In her revelations online, Chen wrote about her relationship with her husband and how it changed after she started following the Lessons for Women. When they first married, she wrote, her husband restricted what kind of friend she made. Once she looked at a man who made a good speech during group lunch, her husband criticized her for having a "bad heart."
"Now I feel thankful," she wrote. "A man should know how to train his wife, so that she doesn't do anything out of line."
These lectures are in demand, even though these "lecturers" don't necessarily have credentials. Chen, the CEO of a jewelry company, is often invited for talks by government and companies alike. She attended the first charity forum on women's morals in Xinzheng, Henan Province, hosted by the local government.
Li Sipan said there is a legal gray zone when it comes to the women's moral classes, there isn't a law that can be used to target these classes and they walk a thin line between right and wrong, sugarcoated in the name of "Chinese classics" but actually teaching outdated values.
Ye Kefei, a commentator with Tencent column Dajia, wrote that the real reason behind the existence of the "fake classics" class is that the people need it to serve them.
The Lessons for Women aren't the only traditional view, he wrote, pointing to the teachings of Daoist philosopher Zhuangzi, as well as other philosophical or religious views on women that see them as every bit men's equal.
"Parents hope children are gentle and obedient, officials hope their subordinates listen, and they recommend the Standards for Being a Good Student and Child, written by Li Yuxiu in the Qing Dynasty (1644-1911), which doesn't advocate freethinking. This straitjacketed moral principle is not only at odds with the modern day values, and has no connection in essence to Confucian thought, it's only a tool for the ruling class to make slaves of its people in the Qing Dynasty, but now it has made a comeback," he wrote.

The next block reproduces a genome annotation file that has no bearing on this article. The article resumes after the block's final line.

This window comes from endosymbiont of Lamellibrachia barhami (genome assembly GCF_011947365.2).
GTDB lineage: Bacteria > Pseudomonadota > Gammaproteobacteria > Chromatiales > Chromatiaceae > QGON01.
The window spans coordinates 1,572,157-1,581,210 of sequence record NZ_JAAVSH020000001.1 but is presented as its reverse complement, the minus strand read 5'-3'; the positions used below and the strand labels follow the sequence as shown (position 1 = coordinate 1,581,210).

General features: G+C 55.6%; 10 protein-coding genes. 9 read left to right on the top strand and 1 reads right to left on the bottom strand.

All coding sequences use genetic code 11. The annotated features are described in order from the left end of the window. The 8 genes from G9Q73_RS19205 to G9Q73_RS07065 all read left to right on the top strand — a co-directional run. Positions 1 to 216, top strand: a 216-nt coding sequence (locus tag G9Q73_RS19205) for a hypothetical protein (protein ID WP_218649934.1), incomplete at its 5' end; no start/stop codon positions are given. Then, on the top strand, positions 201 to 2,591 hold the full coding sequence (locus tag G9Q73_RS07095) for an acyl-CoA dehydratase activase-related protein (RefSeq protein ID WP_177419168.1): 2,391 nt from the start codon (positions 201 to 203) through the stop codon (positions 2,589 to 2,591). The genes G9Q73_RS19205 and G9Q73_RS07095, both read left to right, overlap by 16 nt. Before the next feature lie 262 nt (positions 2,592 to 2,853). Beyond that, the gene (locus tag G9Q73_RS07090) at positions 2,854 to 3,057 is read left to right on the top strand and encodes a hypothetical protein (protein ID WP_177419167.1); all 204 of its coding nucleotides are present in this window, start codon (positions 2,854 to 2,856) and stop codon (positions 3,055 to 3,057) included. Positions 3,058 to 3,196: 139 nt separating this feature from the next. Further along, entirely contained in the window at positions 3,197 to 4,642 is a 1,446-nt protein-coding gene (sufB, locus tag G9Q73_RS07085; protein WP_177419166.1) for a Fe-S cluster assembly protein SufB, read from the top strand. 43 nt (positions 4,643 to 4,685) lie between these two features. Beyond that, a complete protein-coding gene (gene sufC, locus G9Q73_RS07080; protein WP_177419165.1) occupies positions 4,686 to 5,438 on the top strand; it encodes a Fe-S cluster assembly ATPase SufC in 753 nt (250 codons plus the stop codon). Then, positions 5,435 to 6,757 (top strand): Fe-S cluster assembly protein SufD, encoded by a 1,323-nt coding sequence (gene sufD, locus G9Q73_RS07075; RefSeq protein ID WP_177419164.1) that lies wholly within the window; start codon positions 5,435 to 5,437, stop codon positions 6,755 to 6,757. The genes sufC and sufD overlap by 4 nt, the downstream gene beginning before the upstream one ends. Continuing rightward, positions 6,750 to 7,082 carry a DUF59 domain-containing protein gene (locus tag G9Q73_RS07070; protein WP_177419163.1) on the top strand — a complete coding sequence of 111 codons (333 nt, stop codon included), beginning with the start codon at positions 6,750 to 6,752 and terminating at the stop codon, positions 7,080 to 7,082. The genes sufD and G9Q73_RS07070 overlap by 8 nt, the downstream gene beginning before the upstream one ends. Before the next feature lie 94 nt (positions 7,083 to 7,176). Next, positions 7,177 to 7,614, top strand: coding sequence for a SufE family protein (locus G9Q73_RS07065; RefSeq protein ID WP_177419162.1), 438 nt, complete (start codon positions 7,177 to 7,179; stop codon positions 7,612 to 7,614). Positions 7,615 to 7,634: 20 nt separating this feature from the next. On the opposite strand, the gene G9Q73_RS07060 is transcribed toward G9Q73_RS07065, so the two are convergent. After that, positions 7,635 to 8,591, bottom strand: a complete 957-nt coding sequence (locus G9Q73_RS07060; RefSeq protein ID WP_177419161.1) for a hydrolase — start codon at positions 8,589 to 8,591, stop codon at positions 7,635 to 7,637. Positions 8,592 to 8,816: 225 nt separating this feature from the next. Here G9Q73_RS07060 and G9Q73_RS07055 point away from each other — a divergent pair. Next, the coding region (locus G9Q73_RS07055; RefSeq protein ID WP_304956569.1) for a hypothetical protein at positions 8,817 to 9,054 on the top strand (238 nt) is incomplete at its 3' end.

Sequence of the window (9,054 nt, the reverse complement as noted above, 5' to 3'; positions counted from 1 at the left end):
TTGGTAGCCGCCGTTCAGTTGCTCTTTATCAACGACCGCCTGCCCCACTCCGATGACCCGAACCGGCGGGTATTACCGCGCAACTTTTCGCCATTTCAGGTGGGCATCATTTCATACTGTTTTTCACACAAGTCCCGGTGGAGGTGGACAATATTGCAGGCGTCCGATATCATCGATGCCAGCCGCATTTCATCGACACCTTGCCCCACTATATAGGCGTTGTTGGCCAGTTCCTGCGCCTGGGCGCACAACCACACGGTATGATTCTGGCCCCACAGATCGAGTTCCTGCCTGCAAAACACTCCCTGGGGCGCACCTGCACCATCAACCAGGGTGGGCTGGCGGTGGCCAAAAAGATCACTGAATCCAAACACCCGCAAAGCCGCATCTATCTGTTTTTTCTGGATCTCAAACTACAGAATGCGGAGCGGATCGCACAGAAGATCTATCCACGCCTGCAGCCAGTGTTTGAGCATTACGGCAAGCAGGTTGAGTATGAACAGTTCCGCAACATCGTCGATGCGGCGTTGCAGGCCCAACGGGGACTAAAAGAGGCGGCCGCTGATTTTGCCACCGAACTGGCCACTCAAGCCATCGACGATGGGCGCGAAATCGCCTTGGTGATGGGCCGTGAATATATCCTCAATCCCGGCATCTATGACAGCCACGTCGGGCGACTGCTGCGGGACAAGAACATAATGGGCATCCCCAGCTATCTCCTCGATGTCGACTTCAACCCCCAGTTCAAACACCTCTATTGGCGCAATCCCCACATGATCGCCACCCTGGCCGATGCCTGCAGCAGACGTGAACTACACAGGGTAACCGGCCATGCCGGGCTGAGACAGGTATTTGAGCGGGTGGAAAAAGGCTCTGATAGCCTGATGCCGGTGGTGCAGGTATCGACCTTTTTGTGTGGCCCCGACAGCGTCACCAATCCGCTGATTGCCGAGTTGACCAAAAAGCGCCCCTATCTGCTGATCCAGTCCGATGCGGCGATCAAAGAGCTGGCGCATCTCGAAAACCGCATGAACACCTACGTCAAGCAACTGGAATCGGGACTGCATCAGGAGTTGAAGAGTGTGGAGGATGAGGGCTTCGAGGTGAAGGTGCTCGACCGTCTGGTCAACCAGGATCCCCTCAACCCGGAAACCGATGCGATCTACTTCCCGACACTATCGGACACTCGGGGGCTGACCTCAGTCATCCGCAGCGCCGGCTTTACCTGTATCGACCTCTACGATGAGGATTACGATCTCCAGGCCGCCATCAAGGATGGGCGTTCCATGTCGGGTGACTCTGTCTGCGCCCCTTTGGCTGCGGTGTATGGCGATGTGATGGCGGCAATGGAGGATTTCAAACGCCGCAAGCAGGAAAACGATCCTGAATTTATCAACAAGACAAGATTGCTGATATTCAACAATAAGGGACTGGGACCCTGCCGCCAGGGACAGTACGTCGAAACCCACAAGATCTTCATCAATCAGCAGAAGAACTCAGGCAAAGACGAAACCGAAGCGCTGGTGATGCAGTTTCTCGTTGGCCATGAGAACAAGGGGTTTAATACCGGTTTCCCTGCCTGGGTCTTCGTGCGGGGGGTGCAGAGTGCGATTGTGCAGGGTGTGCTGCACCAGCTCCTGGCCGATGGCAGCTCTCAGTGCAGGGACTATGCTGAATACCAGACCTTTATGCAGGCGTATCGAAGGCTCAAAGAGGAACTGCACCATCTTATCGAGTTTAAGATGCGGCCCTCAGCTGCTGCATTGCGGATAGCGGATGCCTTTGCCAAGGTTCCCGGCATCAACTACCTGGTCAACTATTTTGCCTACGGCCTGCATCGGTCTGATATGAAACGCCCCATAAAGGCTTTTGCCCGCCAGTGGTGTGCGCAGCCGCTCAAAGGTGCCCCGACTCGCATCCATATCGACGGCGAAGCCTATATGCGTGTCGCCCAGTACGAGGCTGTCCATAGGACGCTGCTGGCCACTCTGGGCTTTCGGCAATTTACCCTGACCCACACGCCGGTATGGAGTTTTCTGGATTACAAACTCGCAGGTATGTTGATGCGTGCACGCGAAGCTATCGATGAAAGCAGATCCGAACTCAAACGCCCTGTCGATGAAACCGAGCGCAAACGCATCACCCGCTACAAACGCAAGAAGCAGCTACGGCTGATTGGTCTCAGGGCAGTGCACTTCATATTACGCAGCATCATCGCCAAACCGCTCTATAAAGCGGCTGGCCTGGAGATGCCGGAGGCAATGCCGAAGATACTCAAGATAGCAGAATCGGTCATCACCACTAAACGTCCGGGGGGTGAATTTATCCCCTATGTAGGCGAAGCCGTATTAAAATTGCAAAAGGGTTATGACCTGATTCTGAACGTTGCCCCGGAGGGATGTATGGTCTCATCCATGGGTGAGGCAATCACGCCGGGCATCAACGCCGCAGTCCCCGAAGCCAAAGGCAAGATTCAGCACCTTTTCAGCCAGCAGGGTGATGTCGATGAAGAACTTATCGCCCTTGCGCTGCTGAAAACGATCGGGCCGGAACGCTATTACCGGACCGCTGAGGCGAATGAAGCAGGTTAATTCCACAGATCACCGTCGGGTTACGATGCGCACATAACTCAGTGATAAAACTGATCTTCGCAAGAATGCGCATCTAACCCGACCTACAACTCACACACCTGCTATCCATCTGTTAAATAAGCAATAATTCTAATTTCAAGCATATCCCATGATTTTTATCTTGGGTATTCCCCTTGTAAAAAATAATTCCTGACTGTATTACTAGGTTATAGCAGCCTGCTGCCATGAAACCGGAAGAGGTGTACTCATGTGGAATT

The reasons people join and believe in those classes is also simple, Li said. People are always in need of stabilizing their relationships and family affairs, especially in a world that's changing so fast and where relationships and careers are no longer stable.
Ke Qianting, an associate professor in gender studies at the Sun Yat-Sen University, told the Global Times the values in the Lessons for Women and other ancient Chinese classics don't apply to modern society.
"The 'women's morals' in China were established in a patriarchal society and hold a double-standard on men and women. It also restricts women in the form of sancong side (the three obediences and four virtues according to Confucian ethics)."
The Lessons for Women were written against a social background where women were confined to the domestic sphere and restricted from socializing, especially with men. However, the women in today's society already participate in public affairs, have jobs and are free to socialize, she said. Therefore, it's wrong to use the same set of morals and undermine the values of women.
Grain of salt
Ke said the ways in which these classes are conducted and whether they use old or refreshed value sets. She believes if lectures promote equal communication and are conducted in a peaceful manner, they can be beneficial.
However, the way some of these classes are conducted includes shaming or even threatening women, which she believes should be banned.
Last year, the Chongqing Information Technology College opened a women's morals class, and 43 women joined the class, 20 of them teachers at the college.
The class doesn't focus on the traditional morals and the Confucian belief that women should possess no talent to be considered moral, because women nowadays have a more independent stance, Xu Jiuqing, the college dean, told the Chongqing Evening News.
However, he thinks there are some parts that can still be appreciated by women nowadays, such as saying the husband and wife should treat each other with respect. Such traditional values can be applied to the modern world to help women deal with relationships, solve family issues and fight against gender bias, he said.
Li agreed the way these values are discussed and taught is important. She acknowledges there are reasonable values such as that the wife and husband should love and respect each other, but these qualities aren't equal to "women's morals," she said.
"Men should have the same morals as well. People should be equal in relationships, why should the morals be stressed only on one side? " she asked.
There needs to be more actions on the government side, Li Sipan believes. "The basic national policy promotes equality between the sexes, so how can the government use public resources to support such propaganda?" she asked.
Agencies contributed to this story